Tramadol is an opioid (narcotic) pain reliever used to treat moderate to severe pain. Most brands of tramadol are only intended for adult use, and the medication comes in regular and extended-release tablets and capsules. It is also available in a liquid form, and patients recovering from surgery may receive it as an injection. Tramadol can be taken with or without food. When prescribed for chronic pain, doctors may gradually increase the patient's dose. Patients taking the regular tablet form can use the medication every four to six hours as needed for pain. The extended-release tablets and capsules should only be taken once a day, and these should be taken at the same time each day.
Tramadol is a controlled substance, and it may be habit-forming for some individuals, especially if it is taken for a long time. Patients who have been given a prescription for tramadol should discuss the risks and benefits of this medication with their doctor before starting treatment. Patients should also check with their doctor about how to taper their tramadol dose to reduce the risk of withdrawal symptoms while stopping the medication.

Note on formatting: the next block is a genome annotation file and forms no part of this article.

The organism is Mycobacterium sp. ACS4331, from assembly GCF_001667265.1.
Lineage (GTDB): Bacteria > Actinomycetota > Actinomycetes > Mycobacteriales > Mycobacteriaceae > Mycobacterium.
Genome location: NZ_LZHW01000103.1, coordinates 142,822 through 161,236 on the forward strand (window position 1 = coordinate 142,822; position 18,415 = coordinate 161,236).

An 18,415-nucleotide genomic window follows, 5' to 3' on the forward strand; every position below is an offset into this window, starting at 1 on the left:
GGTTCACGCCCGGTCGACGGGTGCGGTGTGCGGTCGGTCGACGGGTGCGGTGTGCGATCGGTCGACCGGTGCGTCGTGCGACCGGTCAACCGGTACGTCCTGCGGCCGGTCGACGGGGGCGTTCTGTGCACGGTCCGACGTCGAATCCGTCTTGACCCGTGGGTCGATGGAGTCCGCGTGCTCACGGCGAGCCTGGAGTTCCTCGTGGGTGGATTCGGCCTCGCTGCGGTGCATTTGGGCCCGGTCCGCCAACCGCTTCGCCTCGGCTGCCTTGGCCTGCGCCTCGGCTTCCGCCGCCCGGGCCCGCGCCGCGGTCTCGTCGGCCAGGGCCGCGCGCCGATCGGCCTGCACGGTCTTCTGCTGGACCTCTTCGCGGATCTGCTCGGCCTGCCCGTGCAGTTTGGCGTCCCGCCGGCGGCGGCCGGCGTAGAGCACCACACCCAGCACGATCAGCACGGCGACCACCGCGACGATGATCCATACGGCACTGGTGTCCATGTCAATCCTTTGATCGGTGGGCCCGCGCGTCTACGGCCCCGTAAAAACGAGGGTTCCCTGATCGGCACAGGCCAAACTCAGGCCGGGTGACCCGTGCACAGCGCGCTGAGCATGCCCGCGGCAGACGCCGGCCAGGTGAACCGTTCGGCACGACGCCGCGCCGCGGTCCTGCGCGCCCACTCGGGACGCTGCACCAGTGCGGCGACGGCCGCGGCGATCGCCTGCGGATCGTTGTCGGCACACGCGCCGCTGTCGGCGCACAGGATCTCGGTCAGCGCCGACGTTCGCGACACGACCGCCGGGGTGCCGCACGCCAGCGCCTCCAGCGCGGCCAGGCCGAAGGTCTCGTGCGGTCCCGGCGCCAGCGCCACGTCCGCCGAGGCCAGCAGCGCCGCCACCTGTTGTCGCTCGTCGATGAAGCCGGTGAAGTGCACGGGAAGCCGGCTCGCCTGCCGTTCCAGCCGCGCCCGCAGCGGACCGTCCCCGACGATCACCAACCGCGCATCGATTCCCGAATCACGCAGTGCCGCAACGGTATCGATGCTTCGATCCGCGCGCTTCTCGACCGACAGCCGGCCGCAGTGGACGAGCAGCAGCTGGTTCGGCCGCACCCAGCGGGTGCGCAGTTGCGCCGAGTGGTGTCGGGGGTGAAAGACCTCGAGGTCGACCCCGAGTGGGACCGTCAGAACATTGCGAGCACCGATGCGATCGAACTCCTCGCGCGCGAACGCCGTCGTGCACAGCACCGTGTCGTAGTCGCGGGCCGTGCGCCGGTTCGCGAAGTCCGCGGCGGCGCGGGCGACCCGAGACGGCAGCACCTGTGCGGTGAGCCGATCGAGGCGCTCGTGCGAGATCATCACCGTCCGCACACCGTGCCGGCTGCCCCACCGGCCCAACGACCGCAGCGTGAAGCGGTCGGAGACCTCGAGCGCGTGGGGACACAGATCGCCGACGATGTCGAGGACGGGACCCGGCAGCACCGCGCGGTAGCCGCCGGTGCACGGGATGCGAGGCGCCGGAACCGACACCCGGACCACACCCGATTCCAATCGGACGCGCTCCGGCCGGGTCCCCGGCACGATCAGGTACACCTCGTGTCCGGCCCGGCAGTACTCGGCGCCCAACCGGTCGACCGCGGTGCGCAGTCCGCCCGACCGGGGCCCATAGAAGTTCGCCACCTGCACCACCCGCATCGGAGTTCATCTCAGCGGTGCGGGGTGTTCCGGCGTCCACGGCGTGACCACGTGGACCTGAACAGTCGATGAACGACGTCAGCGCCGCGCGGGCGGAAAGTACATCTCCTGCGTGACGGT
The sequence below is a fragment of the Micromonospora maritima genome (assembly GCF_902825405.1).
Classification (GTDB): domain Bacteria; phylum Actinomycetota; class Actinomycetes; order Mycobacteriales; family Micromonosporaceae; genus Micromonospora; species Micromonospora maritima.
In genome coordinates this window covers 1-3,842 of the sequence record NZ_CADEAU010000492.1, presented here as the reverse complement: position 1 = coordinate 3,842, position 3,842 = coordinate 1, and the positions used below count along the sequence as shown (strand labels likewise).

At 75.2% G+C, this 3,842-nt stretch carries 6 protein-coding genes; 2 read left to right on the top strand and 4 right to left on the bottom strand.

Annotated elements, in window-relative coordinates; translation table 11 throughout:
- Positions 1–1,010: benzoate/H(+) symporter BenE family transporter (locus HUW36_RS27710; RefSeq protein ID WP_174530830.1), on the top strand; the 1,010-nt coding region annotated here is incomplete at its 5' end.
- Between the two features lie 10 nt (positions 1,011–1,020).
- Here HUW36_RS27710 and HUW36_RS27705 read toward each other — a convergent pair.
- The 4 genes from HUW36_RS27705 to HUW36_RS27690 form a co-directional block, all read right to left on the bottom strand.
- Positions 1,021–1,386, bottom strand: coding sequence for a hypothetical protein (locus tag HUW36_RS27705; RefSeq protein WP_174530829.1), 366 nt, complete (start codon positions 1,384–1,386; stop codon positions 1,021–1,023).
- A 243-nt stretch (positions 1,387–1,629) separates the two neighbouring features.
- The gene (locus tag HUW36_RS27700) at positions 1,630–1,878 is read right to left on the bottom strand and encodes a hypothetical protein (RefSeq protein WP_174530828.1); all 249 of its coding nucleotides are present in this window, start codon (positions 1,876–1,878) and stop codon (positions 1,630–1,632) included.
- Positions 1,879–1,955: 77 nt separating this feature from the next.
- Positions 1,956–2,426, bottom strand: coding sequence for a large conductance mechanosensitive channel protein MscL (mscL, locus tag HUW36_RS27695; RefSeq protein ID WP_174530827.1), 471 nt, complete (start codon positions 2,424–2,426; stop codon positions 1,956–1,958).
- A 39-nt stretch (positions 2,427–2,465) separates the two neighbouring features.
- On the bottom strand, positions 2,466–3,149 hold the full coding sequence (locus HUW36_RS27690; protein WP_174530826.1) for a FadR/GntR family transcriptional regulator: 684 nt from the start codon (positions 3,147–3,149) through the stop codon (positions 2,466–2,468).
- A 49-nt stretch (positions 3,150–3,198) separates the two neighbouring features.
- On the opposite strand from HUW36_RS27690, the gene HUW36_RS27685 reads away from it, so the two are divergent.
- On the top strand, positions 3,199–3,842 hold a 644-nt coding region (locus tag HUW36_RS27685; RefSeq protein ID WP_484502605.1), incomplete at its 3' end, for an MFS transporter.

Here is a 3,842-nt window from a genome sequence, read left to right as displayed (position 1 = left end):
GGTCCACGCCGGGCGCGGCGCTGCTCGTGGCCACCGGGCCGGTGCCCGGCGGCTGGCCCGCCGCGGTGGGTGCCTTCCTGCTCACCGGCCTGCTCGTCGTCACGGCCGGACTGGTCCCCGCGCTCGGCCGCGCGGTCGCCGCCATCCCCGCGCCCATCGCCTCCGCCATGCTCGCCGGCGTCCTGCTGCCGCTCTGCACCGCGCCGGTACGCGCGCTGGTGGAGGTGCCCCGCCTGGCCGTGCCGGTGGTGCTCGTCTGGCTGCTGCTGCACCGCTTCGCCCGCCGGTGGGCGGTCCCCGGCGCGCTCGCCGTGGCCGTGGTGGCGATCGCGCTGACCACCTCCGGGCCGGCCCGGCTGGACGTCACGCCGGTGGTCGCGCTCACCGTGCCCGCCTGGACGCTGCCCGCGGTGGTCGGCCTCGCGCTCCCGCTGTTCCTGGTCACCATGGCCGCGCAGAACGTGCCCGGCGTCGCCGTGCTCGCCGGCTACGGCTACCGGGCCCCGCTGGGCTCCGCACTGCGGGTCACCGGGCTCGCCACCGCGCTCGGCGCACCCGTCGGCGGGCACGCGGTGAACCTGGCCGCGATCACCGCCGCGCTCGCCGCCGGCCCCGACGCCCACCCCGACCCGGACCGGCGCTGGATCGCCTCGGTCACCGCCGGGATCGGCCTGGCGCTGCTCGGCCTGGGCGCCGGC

Class Of Medication
Tramadol belongs to a class of medication known as opioids. These medications are pain relievers that work by activating the opioid receptors in the nervous system, which reduces the transmission of pain signals. Some opioids are designed to treat mild pain, and others are appropriate for the treatment of moderate to severe pain. Opioids can be used to manage acute pain, including post-surgical pain, and they are also used to manage chronic pain from cancer and injuries. Opioids are controlled substances that are only available by prescription. Some are given as a patch, and others can be taken orally or by injection.
Some of the most commonly reported side effects associated with opioid use include constipation, nausea, dry mouth, reduced urinary output, headaches, and dizziness. Patients tend to feel very drowsy while taking opioids, and respiratory depression is frequently observed. Opioids can lead to dependence, and patients are advised to only use these medicines for a short period. Individuals with endocrine disorders, hypothyroidism, myasthenia gravis, or central nervous system depression may need to have their opioid dose adjusted. Adjustments are also necessary for patients who frequently consume alcohol.